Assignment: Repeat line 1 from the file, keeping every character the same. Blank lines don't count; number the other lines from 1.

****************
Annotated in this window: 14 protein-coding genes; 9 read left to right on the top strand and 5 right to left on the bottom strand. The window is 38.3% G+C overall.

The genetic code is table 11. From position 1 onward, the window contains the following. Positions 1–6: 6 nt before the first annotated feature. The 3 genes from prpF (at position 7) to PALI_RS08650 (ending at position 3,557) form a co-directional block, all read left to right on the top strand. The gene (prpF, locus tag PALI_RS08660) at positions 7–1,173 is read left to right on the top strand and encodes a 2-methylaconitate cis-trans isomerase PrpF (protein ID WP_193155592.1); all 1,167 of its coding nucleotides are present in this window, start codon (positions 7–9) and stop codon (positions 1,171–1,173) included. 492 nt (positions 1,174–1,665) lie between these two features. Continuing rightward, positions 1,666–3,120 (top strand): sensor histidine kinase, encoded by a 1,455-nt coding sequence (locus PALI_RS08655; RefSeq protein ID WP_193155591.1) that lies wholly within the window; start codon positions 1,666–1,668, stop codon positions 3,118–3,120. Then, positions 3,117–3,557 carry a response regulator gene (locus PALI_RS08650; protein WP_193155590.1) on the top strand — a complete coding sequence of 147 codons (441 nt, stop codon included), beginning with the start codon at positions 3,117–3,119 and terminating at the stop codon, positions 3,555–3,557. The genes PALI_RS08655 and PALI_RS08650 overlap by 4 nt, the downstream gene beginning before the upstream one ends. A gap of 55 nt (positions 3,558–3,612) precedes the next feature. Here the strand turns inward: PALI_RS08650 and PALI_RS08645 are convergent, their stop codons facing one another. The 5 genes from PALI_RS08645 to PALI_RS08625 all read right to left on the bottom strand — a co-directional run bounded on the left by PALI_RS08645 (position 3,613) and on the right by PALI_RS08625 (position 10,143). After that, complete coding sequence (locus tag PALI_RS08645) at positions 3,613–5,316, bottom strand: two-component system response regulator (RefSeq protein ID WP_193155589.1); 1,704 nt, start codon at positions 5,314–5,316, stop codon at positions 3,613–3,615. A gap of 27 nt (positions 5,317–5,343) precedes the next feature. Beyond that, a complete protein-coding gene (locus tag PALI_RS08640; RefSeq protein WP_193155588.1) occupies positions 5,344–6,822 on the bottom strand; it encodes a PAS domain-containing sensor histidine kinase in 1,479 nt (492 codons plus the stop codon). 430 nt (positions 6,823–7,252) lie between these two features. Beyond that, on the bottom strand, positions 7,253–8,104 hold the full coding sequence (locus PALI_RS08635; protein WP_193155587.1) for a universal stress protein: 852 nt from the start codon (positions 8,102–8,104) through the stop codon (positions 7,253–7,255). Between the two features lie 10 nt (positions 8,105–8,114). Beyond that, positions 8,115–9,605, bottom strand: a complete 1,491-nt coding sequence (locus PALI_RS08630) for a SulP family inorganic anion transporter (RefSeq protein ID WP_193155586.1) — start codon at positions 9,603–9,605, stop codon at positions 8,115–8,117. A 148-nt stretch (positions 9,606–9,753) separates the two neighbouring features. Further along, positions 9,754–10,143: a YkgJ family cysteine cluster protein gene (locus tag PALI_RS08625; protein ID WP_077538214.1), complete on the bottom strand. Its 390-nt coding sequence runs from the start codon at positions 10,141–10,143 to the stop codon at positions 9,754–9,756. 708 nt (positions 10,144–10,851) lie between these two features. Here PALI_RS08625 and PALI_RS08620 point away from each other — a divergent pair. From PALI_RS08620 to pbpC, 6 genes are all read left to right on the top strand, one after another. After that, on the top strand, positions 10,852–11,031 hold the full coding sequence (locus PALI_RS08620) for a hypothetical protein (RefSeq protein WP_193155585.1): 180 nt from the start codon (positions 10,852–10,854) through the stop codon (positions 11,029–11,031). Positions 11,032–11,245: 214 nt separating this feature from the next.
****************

Annotated in this window: 14 protein-coding genes; 9 read left to right on the top strand and 5 right to left on the bottom strand. The window is 38.3% G+C overall.